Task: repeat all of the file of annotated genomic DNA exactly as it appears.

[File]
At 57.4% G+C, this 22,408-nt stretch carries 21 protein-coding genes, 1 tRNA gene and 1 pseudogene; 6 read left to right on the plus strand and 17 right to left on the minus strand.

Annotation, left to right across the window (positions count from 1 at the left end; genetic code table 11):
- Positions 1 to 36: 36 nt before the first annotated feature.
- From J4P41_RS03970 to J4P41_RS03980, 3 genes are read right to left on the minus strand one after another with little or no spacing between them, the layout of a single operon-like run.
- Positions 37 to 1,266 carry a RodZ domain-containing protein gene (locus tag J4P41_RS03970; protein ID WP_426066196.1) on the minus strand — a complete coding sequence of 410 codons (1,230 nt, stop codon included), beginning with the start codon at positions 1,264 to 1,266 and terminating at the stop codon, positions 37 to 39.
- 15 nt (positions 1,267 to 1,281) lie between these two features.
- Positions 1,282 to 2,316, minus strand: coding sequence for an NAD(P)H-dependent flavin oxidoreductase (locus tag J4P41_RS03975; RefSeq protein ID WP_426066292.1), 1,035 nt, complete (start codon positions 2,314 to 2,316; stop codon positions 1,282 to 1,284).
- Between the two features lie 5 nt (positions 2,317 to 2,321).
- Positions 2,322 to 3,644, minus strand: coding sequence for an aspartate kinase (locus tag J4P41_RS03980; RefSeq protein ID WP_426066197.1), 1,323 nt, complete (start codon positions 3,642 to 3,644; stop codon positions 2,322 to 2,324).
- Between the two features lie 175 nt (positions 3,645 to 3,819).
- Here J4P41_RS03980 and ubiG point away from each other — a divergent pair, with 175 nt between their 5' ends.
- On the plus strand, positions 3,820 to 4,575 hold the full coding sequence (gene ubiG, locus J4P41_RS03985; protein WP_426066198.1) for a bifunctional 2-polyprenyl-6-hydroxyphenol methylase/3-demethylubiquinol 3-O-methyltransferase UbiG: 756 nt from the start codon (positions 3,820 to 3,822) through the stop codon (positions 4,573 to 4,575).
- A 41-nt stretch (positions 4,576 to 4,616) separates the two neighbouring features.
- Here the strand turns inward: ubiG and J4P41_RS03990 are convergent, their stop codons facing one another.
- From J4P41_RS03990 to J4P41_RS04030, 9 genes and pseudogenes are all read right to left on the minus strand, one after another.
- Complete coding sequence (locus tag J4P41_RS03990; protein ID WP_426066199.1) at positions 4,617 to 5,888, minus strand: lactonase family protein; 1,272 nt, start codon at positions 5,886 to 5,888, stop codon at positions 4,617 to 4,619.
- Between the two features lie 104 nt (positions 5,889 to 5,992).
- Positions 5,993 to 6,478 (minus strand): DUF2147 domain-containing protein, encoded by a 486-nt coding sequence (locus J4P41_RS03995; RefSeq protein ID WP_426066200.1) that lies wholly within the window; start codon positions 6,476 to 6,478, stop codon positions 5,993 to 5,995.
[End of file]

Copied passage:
At 57.4% G+C, this 22,408-nt stretch carries 21 protein-coding genes, 1 tRNA gene and 1 pseudogene; 6 read left to right on the plus strand and 17 right to left on the minus strand.

Annotation, left to right across the window (positions count from 1 at the left end; genetic code table 11):
- Positions 1 to 36: 36 nt before the first annotated feature.
- From J4P41_RS03970 to J4P41_RS03980, 3 genes are read right to left on the minus strand one after another with little or no spacing between them, the layout of a single operon-like run.
- Positions 37 to 1,266 carry a RodZ domain-containing protein gene (locus tag J4P41_RS03970; protein ID WP_426066196.1) on the minus strand — a complete coding sequence of 410 codons (1,230 nt, stop codon included), beginning with the start codon at positions 1,264 to 1,266 and terminating at the stop codon, positions 37 to 39.
- 15 nt (positions 1,267 to 1,281) lie between these two features.
- Positions 1,282 to 2,316, minus strand: coding sequence for an NAD(P)H-dependent flavin oxidoreductase (locus tag J4P41_RS03975; RefSeq protein ID WP_426066292.1), 1,035 nt, complete (start codon positions 2,314 to 2,316; stop codon positions 1,282 to 1,284).
- Between the two features lie 5 nt (positions 2,317 to 2,321).
- Positions 2,322 to 3,644, minus strand: coding sequence for an aspartate kinase (locus tag J4P41_RS03980; RefSeq protein ID WP_426066197.1), 1,323 nt, complete (start codon positions 3,642 to 3,644; stop codon positions 2,322 to 2,324).
- Between the two features lie 175 nt (positions 3,645 to 3,819).
- Here J4P41_RS03980 and ubiG point away from each other — a divergent pair, with 175 nt between their 5' ends.
- On the plus strand, positions 3,820 to 4,575 hold the full coding sequence (gene ubiG, locus J4P41_RS03985; protein WP_426066198.1) for a bifunctional 2-polyprenyl-6-hydroxyphenol methylase/3-demethylubiquinol 3-O-methyltransferase UbiG: 756 nt from the start codon (positions 3,820 to 3,822) through the stop codon (positions 4,573 to 4,575).
- A 41-nt stretch (positions 4,576 to 4,616) separates the two neighbouring features.
- Here the strand turns inward: ubiG and J4P41_RS03990 are convergent, their stop codons facing one another.
- From J4P41_RS03990 to J4P41_RS04030, 9 genes and pseudogenes are all read right to left on the minus strand, one after another.
- Complete coding sequence (locus tag J4P41_RS03990; protein ID WP_426066199.1) at positions 4,617 to 5,888, minus strand: lactonase family protein; 1,272 nt, start codon at positions 5,886 to 5,888, stop codon at positions 4,617 to 4,619.
- Between the two features lie 104 nt (positions 5,889 to 5,992).
- Positions 5,993 to 6,478 (minus strand): DUF2147 domain-containing protein, encoded by a 486-nt coding sequence (locus J4P41_RS03995; RefSeq protein ID WP_426066200.1) that lies wholly within the window; start codon positions 6,476 to 6,478, stop codon positions 5,993 to 5,995.